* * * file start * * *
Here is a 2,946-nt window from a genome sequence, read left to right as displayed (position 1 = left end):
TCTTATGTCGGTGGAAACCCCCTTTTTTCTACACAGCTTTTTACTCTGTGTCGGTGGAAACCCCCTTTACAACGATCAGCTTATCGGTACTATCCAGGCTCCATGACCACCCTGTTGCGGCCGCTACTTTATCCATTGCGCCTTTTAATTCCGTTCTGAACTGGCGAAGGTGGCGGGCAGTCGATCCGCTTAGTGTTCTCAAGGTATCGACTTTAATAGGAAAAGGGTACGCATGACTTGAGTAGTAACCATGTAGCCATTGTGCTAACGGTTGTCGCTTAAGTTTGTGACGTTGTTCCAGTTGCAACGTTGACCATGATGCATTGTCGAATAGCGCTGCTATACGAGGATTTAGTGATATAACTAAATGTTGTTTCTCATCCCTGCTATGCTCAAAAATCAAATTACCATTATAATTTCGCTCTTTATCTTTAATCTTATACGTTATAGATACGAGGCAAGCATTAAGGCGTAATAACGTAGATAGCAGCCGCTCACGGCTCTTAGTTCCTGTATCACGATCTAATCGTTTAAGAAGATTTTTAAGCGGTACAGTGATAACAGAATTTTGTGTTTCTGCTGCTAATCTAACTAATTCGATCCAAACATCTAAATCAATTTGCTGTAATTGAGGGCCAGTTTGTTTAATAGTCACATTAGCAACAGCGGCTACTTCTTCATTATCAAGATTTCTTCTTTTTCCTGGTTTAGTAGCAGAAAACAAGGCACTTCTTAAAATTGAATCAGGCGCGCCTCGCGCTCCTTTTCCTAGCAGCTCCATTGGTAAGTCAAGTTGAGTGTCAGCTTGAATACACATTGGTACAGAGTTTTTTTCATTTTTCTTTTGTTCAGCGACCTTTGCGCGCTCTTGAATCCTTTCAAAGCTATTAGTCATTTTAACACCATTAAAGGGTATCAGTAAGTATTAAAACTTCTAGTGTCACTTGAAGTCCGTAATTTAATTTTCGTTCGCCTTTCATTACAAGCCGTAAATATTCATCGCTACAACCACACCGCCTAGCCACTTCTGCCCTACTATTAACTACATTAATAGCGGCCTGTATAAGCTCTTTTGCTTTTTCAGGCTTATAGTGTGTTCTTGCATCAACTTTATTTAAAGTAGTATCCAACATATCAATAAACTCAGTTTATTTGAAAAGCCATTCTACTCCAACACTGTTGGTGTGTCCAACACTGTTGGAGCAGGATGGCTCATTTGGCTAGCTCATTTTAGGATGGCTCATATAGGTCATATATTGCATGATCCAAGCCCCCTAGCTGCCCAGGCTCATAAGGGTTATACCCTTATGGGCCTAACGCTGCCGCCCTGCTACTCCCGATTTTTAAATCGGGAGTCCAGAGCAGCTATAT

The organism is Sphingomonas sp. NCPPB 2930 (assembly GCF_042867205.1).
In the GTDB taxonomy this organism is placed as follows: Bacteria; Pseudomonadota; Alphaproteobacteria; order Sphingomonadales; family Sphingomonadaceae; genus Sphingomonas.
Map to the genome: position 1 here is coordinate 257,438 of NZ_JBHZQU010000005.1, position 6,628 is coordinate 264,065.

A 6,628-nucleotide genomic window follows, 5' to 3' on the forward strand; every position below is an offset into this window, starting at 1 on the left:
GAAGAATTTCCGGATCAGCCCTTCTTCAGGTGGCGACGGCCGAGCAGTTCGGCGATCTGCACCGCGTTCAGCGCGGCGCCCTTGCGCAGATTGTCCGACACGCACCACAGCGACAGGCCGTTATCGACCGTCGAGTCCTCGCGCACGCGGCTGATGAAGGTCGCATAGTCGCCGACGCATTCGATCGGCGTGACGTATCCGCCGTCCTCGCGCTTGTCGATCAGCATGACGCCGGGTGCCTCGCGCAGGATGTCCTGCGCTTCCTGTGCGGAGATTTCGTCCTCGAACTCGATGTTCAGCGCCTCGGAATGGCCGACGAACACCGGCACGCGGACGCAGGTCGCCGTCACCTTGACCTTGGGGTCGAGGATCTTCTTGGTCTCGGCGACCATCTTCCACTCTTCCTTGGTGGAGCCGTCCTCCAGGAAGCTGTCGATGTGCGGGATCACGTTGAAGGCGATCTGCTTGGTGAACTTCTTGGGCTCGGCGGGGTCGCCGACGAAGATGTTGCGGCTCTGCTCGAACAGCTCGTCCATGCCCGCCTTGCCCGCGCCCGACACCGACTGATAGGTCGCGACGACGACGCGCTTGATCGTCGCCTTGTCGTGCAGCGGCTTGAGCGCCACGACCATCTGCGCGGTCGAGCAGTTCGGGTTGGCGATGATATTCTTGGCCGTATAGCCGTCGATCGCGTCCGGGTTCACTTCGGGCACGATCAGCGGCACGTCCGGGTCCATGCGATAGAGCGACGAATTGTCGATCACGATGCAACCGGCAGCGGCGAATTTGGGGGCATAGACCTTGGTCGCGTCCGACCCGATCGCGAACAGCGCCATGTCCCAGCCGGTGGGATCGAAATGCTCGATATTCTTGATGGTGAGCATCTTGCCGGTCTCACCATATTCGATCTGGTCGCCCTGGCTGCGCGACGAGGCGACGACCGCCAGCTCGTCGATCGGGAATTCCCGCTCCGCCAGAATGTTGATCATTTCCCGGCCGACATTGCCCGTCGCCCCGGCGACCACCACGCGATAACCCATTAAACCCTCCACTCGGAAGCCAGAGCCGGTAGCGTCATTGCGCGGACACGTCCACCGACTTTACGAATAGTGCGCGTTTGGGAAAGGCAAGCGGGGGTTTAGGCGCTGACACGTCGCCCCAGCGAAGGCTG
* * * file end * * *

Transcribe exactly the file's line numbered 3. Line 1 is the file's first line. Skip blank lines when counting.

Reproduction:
The organism is Sphingomonas sp. NCPPB 2930 (assembly GCF_042867205.1).